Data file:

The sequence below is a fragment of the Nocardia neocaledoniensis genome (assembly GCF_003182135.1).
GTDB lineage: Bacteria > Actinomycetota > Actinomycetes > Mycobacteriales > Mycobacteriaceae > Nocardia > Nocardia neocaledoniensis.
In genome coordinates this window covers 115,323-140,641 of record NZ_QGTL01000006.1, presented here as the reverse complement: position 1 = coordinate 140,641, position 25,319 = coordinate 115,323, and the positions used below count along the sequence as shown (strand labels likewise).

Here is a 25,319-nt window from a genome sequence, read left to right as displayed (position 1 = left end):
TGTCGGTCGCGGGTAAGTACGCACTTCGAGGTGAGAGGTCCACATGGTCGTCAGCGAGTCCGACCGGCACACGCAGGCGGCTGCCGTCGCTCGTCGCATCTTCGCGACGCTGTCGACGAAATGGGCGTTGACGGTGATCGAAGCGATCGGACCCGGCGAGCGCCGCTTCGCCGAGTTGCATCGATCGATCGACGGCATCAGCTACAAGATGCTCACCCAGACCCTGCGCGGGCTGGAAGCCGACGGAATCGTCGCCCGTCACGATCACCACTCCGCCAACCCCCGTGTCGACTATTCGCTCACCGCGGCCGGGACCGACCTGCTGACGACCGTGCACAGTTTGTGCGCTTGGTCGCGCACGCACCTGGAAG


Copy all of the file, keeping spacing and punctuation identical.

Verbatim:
The sequence below is a fragment of the Nocardia neocaledoniensis genome (assembly GCF_003182135.1).
GTDB lineage: Bacteria > Actinomycetota > Actinomycetes > Mycobacteriales > Mycobacteriaceae > Nocardia > Nocardia neocaledoniensis.
In genome coordinates this window covers 115,323-140,641 of record NZ_QGTL01000006.1, presented here as the reverse complement: position 1 = coordinate 140,641, position 25,319 = coordinate 115,323, and the positions used below count along the sequence as shown (strand labels likewise).

Here is a 25,319-nt window from a genome sequence, read left to right as displayed (position 1 = left end):
TGTCGGTCGCGGGTAAGTACGCACTTCGAGGTGAGAGGTCCACATGGTCGTCAGCGAGTCCGACCGGCACACGCAGGCGGCTGCCGTCGCTCGTCGCATCTTCGCGACGCTGTCGACGAAATGGGCGTTGACGGTGATCGAAGCGATCGGACCCGGCGAGCGCCGCTTCGCCGAGTTGCATCGATCGATCGACGGCATCAGCTACAAGATGCTCACCCAGACCCTGCGCGGGCTGGAAGCCGACGGAATCGTCGCCCGTCACGATCACCACTCCGCCAACCCCCGTGTCGACTATTCGCTCACCGCGGCCGGGACCGACCTGCTGACGACCGTGCACAGTTTGTGCGCTTGGTCGCGCACGCACCTGGAAG